Study Guide

A History of Western Philosophy - Book 1: Chapter 17, Plato's Cosmogony Summary & Analysis

This Study Guide consists of approximately 121 pages of chapter summaries, quotes, character analysis, themes, and more - everything you need to sharpen your knowledge of A History of Western Philosophy.
This section contains 598 words
(approx. 2 pages at 400 words per page)
Buy the A History of Western Philosophy Study Guide

Book 1: Chapter 17, Plato's Cosmogony Summary and Analysis

Plato described his cosmogony in the Timaeus, the only known dialogues translated into Latin in the Middle Ages. Apart from the summary of the Republic, there is also included the myth of Atlantis that was to be larger than Asia and Libya, and the history of the world as told by Timaeus, a Pythagorean astronomer

Unchanging matters were understood by intelligence and reason while changing matters through opinion. The world created by God was temporary and made according to the eternal pattern to reflect God. He made order out of disorder from the existing sphere. This doctrine differed from the Jewish and Christian religion, where God made the world out of nothing. Such world was to be a globe like an animal that moved in the only perfect motion of circle. Plato numbered the four...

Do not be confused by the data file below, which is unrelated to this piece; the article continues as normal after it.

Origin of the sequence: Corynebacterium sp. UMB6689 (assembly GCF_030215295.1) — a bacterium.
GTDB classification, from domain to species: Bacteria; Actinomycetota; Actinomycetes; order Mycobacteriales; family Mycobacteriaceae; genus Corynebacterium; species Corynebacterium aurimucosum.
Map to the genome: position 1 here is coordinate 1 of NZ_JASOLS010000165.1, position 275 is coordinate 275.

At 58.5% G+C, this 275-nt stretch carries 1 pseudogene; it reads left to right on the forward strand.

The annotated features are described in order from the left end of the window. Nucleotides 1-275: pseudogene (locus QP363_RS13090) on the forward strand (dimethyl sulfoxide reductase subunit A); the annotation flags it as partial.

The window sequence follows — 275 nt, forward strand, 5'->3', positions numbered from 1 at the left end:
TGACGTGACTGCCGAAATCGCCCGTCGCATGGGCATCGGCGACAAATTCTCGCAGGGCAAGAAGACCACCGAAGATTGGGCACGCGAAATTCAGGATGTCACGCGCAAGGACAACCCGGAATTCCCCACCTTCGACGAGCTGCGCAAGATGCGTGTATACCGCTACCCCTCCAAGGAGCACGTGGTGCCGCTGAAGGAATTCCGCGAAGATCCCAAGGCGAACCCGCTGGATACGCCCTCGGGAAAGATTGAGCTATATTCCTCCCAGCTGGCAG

(read more from the Book 1: Chapter 17, Plato's Cosmogony Summary)

This section contains 598 words
(approx. 2 pages at 400 words per page)
Buy the A History of Western Philosophy Study Guide
Copyrights
BookRags
A History of Western Philosophy from BookRags. (c)2016 BookRags, Inc. All rights reserved.
Follow Us on Facebook